Canto CCLXXVII

They’re having a street party two streets down.
I don’t begrudge their spirits, I won’t drive
my Republican dump truck through their lawns.

I sit at home and take a gentle sniff
of the flawless skin of my daughter’s left arm.
One forgets, through all the years we live,

how perfection imbued our newborn forms.
I choose to keep an eye on the future,
the dewy promise of the years to come,

and turn a cold and indifferent shoulder
to sixty years of our dear regents’ reign.
The right of birth might now be ten years older,

I’ll place my faith with all the newly born.

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Canto CCLXXIV

I’ve no problem with all that Argie Bargie,
the Thames clogged up with waving Monarchy,
let’s wave our flags, salute her Majesty

and let those inbred toffs float out to sea,
to meet her new subjects, some crabs and cod,
and as the waves grow higher, we will see

if, like the song says, she’ll get saved by God.

Canto CLV

I’m not a believer, so I don’t pray
for the man behind the closed ambulance doors.
The wreckage has almost been cleared away,

the motorbike’s a write off and who knows
the state of broken bones, the hammered brain?
I only have my thoughts to give and those

won’t ride a long, celestial hotline.
Across the road, above the large building,
the Standard with the lions and harp is flying

to let us all know that the Queen is in.

Canto CXIX

The heart is not the locus of the soul,
it’s just a meaty pump sat in the chest,
it keeps the hot blood flowing, plays its role

maintains its reps and never stops to rest,
as we blunder through our alloted days,
as fragile as a hatchling in its nest.

Two recent incidents argue the case—
the grand old Duke that went under the knife
to help extend his dicky ticker’s lease;

the boy that reached the end of his short life,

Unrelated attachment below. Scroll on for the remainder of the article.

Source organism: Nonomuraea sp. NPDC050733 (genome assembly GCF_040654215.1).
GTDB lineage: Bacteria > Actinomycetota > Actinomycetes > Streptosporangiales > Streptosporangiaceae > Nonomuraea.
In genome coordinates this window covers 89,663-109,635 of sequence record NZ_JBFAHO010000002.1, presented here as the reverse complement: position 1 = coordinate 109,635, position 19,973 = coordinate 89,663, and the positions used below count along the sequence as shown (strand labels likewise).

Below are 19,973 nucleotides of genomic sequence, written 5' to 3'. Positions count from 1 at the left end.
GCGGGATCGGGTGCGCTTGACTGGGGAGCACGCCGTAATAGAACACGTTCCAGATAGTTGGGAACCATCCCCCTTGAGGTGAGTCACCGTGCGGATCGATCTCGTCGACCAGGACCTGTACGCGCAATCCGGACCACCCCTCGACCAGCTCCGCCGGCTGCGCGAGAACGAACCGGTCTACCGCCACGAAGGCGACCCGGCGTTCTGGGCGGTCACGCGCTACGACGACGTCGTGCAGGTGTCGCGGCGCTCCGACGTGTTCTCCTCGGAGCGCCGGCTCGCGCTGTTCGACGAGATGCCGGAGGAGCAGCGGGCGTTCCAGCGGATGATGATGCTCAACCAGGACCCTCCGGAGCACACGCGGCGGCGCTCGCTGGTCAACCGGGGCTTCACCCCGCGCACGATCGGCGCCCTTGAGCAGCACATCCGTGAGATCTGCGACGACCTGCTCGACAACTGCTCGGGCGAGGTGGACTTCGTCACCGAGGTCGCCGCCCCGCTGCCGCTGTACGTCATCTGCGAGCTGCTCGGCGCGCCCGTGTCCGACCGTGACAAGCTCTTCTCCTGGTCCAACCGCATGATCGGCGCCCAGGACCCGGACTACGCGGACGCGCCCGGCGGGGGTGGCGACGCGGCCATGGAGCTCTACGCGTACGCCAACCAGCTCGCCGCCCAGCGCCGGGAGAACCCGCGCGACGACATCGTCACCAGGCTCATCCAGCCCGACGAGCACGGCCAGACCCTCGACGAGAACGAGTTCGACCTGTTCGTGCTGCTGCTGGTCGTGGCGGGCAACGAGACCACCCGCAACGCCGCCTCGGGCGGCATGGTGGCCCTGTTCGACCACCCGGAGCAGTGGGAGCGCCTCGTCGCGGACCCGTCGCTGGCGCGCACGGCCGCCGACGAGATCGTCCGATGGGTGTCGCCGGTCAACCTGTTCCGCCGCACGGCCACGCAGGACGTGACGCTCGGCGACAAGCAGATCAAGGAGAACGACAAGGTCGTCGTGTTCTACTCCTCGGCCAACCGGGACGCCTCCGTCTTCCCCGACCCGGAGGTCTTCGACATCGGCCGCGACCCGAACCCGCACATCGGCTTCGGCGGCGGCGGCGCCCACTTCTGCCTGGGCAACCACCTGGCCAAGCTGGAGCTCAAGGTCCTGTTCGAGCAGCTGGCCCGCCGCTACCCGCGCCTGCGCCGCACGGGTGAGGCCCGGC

the short, sharp shank pierced through his pound of flesh,
to pay way over the Boxing Day sale price

for the ever present, branded leather swoosh.
I make no further comment of these two,
though you can make inferences if you wish,

I’ll simply leave this quaint advice to you
to get away from all this worldly din
and take a few moments to listen to

that blameless tempo, ticking on within.

Canto LVIII

Within my every cell there is a ladder
that splits and multiplies as rhibosomes
read the body’s convoluted chapters.

Not one of these busy automatons
care for the person that I come to be,
a long haired, ex-Catholic republican,

scoffing at so called equality,
voted in today by sitting Lords
now chicks are alright for the Monarchy.

And I know nothing of these tiny hordes,
these microscopic sweatshops, where the shifts
will never end until I am brown bread.

And so it is that that my long suffering wife
is yet to feel the fleet acrobatics
performed by that near thirteen week old life

nor will it feel her travails, morning sick
a few weeks more before the promised lull,
just as those inbred aristocratic

parasites, waving from their gilded Rolls
will never know the nine to five dolor
of flag waving or finger flipping proles,

who are, by all accounts, their employers.

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